A Computer Is the Champ — at Jeopardy
Be humbled, be very humbled. First computers beat humans at checkers, then chess, and now the TV trivia show Jeopardy.
You probably heard that in February an IBM computer named Watson took on the two all-time most successful Jeopardy champs for three rounds and came out victorious: $77,000 for Watson, $24,000 for Ken Jennings, and $21,000 for Brad Rutter.
Though it’s a bit of a misnomer to call it a computer. More accurately, it was a roomful of 90 32-core IBM Power 750 Express servers working in parallel. Watson was fed the questions via text, and his mechanical finger pressed the buzzer when he knew the answer — which he spoke out clearly.
In round two Watson was the first to hit the buzzer on 25 out of 30 questions, getting all but one of them right.
So what? We already know that computers can quickly search massive databases. What’s new about this? The challenge was to understand natural human language.
Think about it. How often do your Google searches get exactly the right answer the first time? What if you could just speak out what you wanted to know, and 24 out of 25 times Google would come back with just what you asked for?
It’s been very difficult to get to the stage that computers could understand natural language, and IBM selected Jeopardy as the test of its new system because that quiz show typically uses a lot of word play in the questions.
Consider this one that Watson didn’t get in a subsequent round against some of the brainier members of Congress: the category was Presidential Rhyme Time, the statement was “Herbert’s military strategy,” and the correct response was, “What were Hoover’s maneuvers?”
Not easy, yet Congressman Rush Holt got it right (actually defeating Watson in their one-round matchup.) And it’s the sort of complicated question that Watson quite often got correct.
So why on earth would IBM dedicate 25 engineers and four years to creating a computer that could win Jeopardy? Obviously, they have other plans for this new software that’s adept at understanding natural language. They’re already marketing a system for doctors and nurses that will assist with diagnoses.
Think of it, a huge database of medical information that can give the latest updates regarding your maladies. The fact is, it’s impossible for medical professionals to keep up with all the latest scientific literature and state-of-the art practices and treatments. And often they make do with what they learned years earlier in medical school and what they might have picked up in their continuing medical education.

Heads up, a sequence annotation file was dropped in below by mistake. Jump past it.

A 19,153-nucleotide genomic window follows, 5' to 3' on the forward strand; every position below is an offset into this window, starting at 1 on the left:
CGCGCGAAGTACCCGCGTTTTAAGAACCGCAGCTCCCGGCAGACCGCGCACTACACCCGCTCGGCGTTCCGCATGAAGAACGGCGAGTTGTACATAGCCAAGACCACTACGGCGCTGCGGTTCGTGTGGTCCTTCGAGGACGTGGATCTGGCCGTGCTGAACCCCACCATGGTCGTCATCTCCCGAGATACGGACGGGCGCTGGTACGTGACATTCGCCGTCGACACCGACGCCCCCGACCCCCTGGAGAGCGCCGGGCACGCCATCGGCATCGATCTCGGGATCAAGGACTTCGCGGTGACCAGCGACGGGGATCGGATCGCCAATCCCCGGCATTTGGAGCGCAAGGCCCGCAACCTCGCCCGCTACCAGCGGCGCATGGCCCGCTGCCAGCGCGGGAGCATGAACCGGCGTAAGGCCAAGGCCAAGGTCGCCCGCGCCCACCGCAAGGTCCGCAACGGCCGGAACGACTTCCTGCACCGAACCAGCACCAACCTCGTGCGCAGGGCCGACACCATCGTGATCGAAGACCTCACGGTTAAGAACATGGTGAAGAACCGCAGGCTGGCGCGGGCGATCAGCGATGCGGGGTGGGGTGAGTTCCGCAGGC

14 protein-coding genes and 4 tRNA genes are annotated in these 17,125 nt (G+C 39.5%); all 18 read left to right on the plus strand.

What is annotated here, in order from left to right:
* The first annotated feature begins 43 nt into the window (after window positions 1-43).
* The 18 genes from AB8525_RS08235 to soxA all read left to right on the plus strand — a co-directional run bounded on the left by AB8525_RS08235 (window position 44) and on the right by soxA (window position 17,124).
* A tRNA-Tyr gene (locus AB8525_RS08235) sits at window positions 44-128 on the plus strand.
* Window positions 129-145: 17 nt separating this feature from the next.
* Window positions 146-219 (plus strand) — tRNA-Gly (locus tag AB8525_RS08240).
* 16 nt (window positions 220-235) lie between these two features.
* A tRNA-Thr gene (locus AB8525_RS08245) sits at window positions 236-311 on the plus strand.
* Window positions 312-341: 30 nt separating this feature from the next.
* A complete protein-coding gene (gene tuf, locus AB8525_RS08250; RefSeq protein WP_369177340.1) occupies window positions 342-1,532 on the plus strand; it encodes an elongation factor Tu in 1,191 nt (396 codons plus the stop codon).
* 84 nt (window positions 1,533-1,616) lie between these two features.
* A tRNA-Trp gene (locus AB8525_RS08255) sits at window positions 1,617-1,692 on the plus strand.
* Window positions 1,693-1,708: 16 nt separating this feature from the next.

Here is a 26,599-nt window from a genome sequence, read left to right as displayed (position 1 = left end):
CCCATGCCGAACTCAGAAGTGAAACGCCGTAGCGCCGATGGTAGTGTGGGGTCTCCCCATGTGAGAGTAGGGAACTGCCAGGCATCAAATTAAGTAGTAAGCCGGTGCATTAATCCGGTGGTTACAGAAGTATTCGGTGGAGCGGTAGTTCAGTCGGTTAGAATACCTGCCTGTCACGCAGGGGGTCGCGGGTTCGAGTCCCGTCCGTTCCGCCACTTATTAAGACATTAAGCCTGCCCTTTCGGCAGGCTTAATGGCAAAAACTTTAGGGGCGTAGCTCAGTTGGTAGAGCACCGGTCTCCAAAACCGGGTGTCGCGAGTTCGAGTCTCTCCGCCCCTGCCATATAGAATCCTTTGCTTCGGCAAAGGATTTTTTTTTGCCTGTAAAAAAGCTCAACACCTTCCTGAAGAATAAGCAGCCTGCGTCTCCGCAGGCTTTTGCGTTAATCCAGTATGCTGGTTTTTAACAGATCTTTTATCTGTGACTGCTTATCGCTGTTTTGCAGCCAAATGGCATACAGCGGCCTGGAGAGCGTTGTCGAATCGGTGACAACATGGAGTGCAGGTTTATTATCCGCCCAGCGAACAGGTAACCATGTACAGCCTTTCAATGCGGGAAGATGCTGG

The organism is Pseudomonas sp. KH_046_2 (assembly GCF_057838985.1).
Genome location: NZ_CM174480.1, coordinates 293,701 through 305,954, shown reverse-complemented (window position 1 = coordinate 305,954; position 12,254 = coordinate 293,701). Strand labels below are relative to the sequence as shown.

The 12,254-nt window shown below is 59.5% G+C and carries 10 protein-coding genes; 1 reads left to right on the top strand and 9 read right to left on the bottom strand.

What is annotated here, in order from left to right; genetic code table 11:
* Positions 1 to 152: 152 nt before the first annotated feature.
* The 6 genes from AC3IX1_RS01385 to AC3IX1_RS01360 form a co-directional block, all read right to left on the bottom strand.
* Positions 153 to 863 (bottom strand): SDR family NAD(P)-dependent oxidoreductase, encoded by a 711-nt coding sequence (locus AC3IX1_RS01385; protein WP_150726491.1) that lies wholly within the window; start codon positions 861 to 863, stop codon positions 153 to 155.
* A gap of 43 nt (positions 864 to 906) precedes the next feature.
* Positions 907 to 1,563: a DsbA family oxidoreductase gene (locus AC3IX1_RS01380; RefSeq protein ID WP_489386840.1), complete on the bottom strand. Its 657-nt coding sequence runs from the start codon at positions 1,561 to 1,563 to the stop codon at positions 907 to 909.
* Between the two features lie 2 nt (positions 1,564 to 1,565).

But now they can have a powerful assistant. And that was the point of Jeopardy: to capture the attention of the nation and show how computers can now be invaluable expert assistants in a variety of professions.
All of which brings me to my iPhone. What’s next for this gizmo? Thanks to my part-time job with iPhone Life magazine, I enjoyed an all-expenses-paid trip to Macworld in late January. There were two highlights: hearing a talk by computer legend Bill Atkinson, one of the early employees of Apple Computer, and getting to interview the director of mobile development for Nuance, creator of the leading voice recognition software for desktop computers and mobile devices.
Aktinson breezed through the history of computing, showing the remarkable trajectory from the first computer to today’s phenoms. And then he projected into the future.
What will your smartphone be like in the coming years? His answer, vividly described, is a Watson-like personal assistant: an earpiece with a microphone, speaker, and camera connected to the huge trove of information on the Internet. Have a question? Just ask.
Your personal assistant will record and remember every detail of your personal life. Someone walking toward you whose name you can’t remember? The camera in your earpiece recognizes the face, speaks the name into your ear, and reminds you where you met the person.
The Nuance exec told me that many companies are now starting to use speech recognition in the iPhone apps; that one company (Siri) has built natural language understanding into its app; and that Apple bought that company over a year earlier. Watson is coming to an iPhone near you.
All this strongly suggests that the “singularity” is on the horizon, the time described by legendary inventor Raymond Kurzweil when technological change becomes so rapid and profound, it represents a rupture in the fabric of human history. Kurzweil says it will be the year 2045, when computing power surpasses the brainpower equivalent to that of all human brains combined.
I’m starting to believe him.
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© 2011 by Jim Karpen, Ph.D.